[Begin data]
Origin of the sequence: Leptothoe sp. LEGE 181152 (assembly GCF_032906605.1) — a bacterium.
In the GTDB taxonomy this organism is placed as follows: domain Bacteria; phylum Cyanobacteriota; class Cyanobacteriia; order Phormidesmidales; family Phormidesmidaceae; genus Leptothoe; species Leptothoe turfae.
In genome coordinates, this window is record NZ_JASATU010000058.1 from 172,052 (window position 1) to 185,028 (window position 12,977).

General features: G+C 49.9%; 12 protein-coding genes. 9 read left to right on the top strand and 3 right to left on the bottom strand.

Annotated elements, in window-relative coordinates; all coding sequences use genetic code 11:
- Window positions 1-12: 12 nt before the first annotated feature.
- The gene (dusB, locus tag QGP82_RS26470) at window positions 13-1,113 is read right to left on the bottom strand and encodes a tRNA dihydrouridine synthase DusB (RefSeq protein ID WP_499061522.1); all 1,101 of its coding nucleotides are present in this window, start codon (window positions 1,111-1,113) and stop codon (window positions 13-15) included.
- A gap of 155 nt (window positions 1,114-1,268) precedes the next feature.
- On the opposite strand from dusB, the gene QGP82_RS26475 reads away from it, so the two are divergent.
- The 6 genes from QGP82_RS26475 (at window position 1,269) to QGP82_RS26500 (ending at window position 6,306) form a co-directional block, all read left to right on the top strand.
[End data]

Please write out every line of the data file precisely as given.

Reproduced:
Origin of the sequence: Leptothoe sp. LEGE 181152 (assembly GCF_032906605.1) — a bacterium.
In the GTDB taxonomy this organism is placed as follows: domain Bacteria; phylum Cyanobacteriota; class Cyanobacteriia; order Phormidesmidales; family Phormidesmidaceae; genus Leptothoe; species Leptothoe turfae.
In genome coordinates, this window is record NZ_JASATU010000058.1 from 172,052 (window position 1) to 185,028 (window position 12,977).

General features: G+C 49.9%; 12 protein-coding genes. 9 read left to right on the top strand and 3 right to left on the bottom strand.

Annotated elements, in window-relative coordinates; all coding sequences use genetic code 11:
- Window positions 1-12: 12 nt before the first annotated feature.
- The gene (dusB, locus tag QGP82_RS26470) at window positions 13-1,113 is read right to left on the bottom strand and encodes a tRNA dihydrouridine synthase DusB (RefSeq protein ID WP_499061522.1); all 1,101 of its coding nucleotides are present in this window, start codon (window positions 1,111-1,113) and stop codon (window positions 13-15) included.
- A gap of 155 nt (window positions 1,114-1,268) precedes the next feature.
- On the opposite strand from dusB, the gene QGP82_RS26475 reads away from it, so the two are divergent.
- The 6 genes from QGP82_RS26475 (at window position 1,269) to QGP82_RS26500 (ending at window position 6,306) form a co-directional block, all read left to right on the top strand.